What the Tape Says About UGA QBs

ATHENS - People usually ask me after the game what I think about what happened. In many ways this Saturday was no different.

But this time folks were much more active, and seemed to ask me questions with them wanting me to give them a specific answer back to them. 

I don’t know what’s going on with Georgia’s quarterback situation. I’ve said that for weeks now since this odyssey began when Greyson Lambert arrived in Athens in middle July. 

As I have said for some time - it is as perplexing a situation as I have seen in Athens in my 15 years of covering this program. After watching CBS’s production of the game Sunday night I think I’m not too different than other folks: Why isn’t Brice Ramsey, at a minimum, playing more? That he is not starting is something that should be in question right now - but that he is not playing given the amount of production from Lambert in the pervious two games (specifically against Vanderbilt) is hard to understand. 

Still, when you watch a game and have the ability to rewind and hit the pause button you have the ability to see what is reality rather than something that is thought to be true. 

It doesn’t take long to review Ramsey’s day because he had one drive. Ramsey’s two completions were dead on the money - those plays were fine and what should be expected from a quarterback. His incomplete pass to Reggie Davis was high, but not dangerous. Davis had a difficult time coming out of his break, but the throw was not accurate, so that’s on Ramsey. 

Quarterbacks can make that mistake.

But it was Ramsey’s throw to Malcolm Mitchell separates him and current starter Greyson Lambert from one another. If Mitchell gets a slightly better hold of that ball at the start of the fight he would have come down with it. The would have set up Georgia first and goal from the ten.

Could you make the argument that Ramsey could have made a slightly better throw on that pass? Not really. That’s an SEC-level throw. That’s a ball you take a shot with in this league. If Mitchell comes down with the ball, and Georgia scores a touchdown right there the game is totally different heading into the half at with the worst case scenario at 17-6… and you get the ball to start the half. 21-6 would have probably ended any real threat of the game being competitive in the second half. 

Lambert’s first half was pretty bad - I’ve gone back to see the last time a signal caller from Georgia failed to complete a ball in the first half, and all I can tell you is that the records I have from the Mark Richt era yield a completion in every first half of Richt’s 186 games as head coach.

One has to say that Lambert didn't get any help from Nick Chubb, who dropped the first attempt near the line of scrimmage. But Chubb is pretty good, so that he had a drop was more than made up for the rest of the game when he was carrying the offense on his back. 

Nick Chubb’s mistake not withstanding, there were three specific plays from Lambert during the Vandy game that likely frustrated onlookers more than anything else.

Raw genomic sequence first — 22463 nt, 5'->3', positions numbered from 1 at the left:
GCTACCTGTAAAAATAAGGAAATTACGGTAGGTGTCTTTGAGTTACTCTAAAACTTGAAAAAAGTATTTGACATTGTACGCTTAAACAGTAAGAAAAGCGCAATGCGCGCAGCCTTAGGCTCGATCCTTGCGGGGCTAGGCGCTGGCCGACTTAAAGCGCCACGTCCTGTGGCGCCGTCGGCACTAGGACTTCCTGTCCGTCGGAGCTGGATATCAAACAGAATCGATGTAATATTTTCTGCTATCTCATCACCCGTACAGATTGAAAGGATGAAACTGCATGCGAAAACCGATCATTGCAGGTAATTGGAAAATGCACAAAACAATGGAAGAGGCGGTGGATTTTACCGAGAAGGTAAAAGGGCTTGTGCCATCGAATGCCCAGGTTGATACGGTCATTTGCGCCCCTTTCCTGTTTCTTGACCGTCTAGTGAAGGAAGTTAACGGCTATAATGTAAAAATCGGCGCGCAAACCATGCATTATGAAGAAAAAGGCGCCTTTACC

1. In the third quarter facing a 2&10 situation at midfield Lambert didn’t stay firm in the pocket, and that is becoming an issue two games into this season.

On that play Vandy rushed four, and Georgia kept a TE in to block. The Dawgs were in a three-wide set with a RB. Lambert had zero pressure around him - Georgia’s offensive line was totally whipping Vandy’s defensive line. No player from Vanderbilt was within five yards of Lambert. Instead of surveying the field and waiting for a player to get open, Lambert decided to roll to the right and try to make a running throw to the sideline for Reggie Davis. The throw was inaccurate and out of bounds. 

Dean Legge/Dawg Post

Quarterbacks can make that mistake.

2. Two plays after Chubb ripped a long run in the first half, the Bulldogs seemed to have momentum. But two less-than-fruitful run plays set up a passing situation. On third and six, and with the Dawgs in a four-wide set, Lambert locked onto Terry Godwin for an incompletion that may or may not have gotten the first down. Thankfully for Lambert, his throw was missed on the outside - a missed throw on the inside would have resulted in an interception - and perhaps a pick six considering where the ball was on the field. 

All of that said, it would have been much easier for Lambert to just check down to a very open Malcolm Mitchell. The Valdosta native would have caught the ball in space about two yards shy of the first down. An accurate pass gives Georgia’s top playmaker at receiver the ball in space with someone chasing him. But Lambert never looked his way. 

Quarterbacks can make that mistake. That happens. 

3. The popup throw on first and 15 from the Vandy 31 in the first half was horrible. 

CBS’s Gary Danielson: “You are a (4th-year player). I don’t care if this is your first game at Georgia. This is the first thing they teach you when you have one-high safety. That (is) inexcusable for a high school quarterback.”


Quarterbacks can make that mistake. It happens, but not for long if you want to be the starting quarterback. 

Looking back on the game as it stood live - I thought it was pretty bad. After seeing it on TV some parts were much worse than I thought. Some were a little better. Lambert made two solid throws in the second half. And to be fair, Lambert settled down in the second half. 

But that’s sort of like saying he improved is passing yardage by 116%. He did do that, but the baseline was zero. I see why folks are so alarmed. I really don’t no another, nicer way to put it.

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